If experts in the particular field would reasonably rely on those kinds of facts or data in forming an opinion on the subject, they need not be admissible for the opinion to be admitted. But if the facts or data would otherwise be inadmissible, the proponent of the opinion may disclose them to the jury only if their probative value in helping the jury evaluate the opinion substantially outweighs their prejudicial effect.[24]

         As a general rule, questions relating to the bases and sources of an expert's opinion affect the weight of the evidence rather than its admissibility, and should be left for the finder of fact.[25] “Unless wholly unreliable, the data on which the expert relies goes to the weight and not the admissibility of the expert opinion.”[26] Thus, “[v]igorous cross-examination, presentation of contrary evidence, and careful instruction on the burden of proof are the traditional and appropriate means of attacking shaky but admissible evidence.”[27] The Court is not concerned with whether the opinion is correct, but whether the preponderance of the evidence establishes that the opinion is reliable.[28] “It is the role of the adversarial system, not the court, to highlight weak evidence.”[29]

         LAW AND ANALYSIS

         The Court notes Tulane and Dr. Zadina do not argue Dr. Davies' testimony should be excluded based on his qualifications. The Court has reviewed Dr. Davies' qualifications as outlined in his expert reports[30] and finds he has the scientific, technical or other specialized knowledge to testify to the technical questions at issue in the instant matter.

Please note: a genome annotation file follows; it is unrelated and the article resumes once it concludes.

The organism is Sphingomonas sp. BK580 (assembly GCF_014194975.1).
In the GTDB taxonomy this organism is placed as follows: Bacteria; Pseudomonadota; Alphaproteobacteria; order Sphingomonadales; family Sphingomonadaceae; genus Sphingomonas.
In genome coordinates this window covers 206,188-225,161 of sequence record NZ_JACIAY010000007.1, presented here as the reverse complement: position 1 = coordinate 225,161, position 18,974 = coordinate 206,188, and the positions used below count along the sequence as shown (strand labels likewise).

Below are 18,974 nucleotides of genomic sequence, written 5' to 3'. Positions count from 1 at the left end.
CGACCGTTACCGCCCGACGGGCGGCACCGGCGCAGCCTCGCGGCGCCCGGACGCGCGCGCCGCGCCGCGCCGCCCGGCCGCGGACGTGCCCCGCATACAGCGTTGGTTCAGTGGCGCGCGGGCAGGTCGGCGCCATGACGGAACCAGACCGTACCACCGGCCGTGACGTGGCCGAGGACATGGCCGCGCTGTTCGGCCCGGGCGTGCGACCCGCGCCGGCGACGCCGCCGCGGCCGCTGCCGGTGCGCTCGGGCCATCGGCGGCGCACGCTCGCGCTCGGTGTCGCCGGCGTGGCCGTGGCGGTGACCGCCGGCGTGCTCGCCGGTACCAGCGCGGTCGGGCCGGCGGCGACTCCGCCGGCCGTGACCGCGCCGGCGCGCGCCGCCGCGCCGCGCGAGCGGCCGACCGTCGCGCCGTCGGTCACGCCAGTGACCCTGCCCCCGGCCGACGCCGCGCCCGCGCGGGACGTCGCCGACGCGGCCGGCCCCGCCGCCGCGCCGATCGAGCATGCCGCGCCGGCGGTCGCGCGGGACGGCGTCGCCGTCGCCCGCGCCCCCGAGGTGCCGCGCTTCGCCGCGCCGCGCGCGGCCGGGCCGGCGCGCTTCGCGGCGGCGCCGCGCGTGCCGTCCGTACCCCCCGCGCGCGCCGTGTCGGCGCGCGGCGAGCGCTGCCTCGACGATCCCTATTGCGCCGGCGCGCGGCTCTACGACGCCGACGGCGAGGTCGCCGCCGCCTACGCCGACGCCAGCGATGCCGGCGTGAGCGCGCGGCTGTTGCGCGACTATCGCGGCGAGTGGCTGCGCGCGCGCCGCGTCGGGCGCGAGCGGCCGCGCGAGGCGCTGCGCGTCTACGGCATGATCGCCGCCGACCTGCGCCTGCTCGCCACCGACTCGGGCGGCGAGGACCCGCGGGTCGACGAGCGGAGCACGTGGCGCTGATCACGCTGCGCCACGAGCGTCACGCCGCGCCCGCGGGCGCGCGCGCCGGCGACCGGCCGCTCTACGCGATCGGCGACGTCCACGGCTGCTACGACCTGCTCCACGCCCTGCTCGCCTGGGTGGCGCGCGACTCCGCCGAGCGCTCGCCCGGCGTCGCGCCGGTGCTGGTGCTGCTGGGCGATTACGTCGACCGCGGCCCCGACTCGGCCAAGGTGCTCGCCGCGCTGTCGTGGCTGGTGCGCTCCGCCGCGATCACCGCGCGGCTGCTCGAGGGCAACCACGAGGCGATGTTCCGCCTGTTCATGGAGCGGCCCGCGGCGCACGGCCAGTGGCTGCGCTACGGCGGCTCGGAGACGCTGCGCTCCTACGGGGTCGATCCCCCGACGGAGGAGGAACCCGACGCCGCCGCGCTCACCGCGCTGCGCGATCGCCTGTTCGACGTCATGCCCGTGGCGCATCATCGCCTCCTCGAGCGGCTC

I. Because the first trial in this case does not deal with issues of inventorship of the '436 Patent, Dr. Davies' testimony on inventorship is not relevant.

         Tulane and Dr. Zadina argue the Court should exclude Dr. Davies' testimony on inventorship of the '436 Patent because Dr. Davies' testimony is not based on firsthand knowledge of the factual issues relevant to inventorship.[31] Cytogel argues Dr. Davies' analysis would be helpful to a factfinder.[32] The Court notes this issue is relevant only to Count 2 of the Complaint and Count 14 of Cytogel's Second Amended and Restated Counterclaims, which are the only claims involving inventorship of the '436 Patent. The Court has ordered a separate trial for those counts.[33] As a result, the Court grants Tulane and Dr. Zadina's motion to exclude Dr. Davies' testimony on inventorship at the first trial in this case. To the extent the motion relates to Dr. Davies' testimony at the second trial, the Court denies Tulane and Dr. Zadina's motion without prejudice, to be refiled, if appropriate, at the time of that trial.

         II. Dr. Davies' testimony on whether the '436 Patent resulted or emerged from information provided by Cytogel is relevant, reliable, and helpful to a factfinder.

         Dr. Davies' expert report includes a comment that “Dr. Zadina was influenced to produce the ['436 Patent compound], and was further motivated to test [the compounds] by his consultation with Cytogel.”[34] Cytogel argues this supports his opinion that the “'436 Patent compounds “resulted and emerged from information obtained from Cytogel.”[35]Tulane and Dr. Zadina argue the Court should exclude Dr. Davies' testimony on Dr. Zadina's mental processes in finding he was “motivated” to invent the '436 Patent compounds by information he obtained from Cytogel.[36] Expert opinions may not be based on “subjective belief or unsupported speculation.”[37] “Inferences about the intent or motive of parties or others lie outside the bounds of expert testimony.”[38] Dr. Davies is not allowed to testify about Dr. Zadina's motivation.

         The majority of Dr. Davies' opinions parallel the language of the Consulting Agreement.[39] The Court denies Tulane and Dr. Zadina's motion in limine on this issue. Dr. Davies will be permitted to give his opinion that the '436 Patent compounds resulted and emerged from information obtained from Cytogel. At trial, Dr. Davies should couch his testimony in the language of the Consulting Agreement rather than speculate about Dr. Zadina's motivation.

         III. Dr. Davies' testimony on whether Tulane and Dr. Zadina infringed the '958 and '578 Patents is relevant, reliable, and helpful to a factfinder.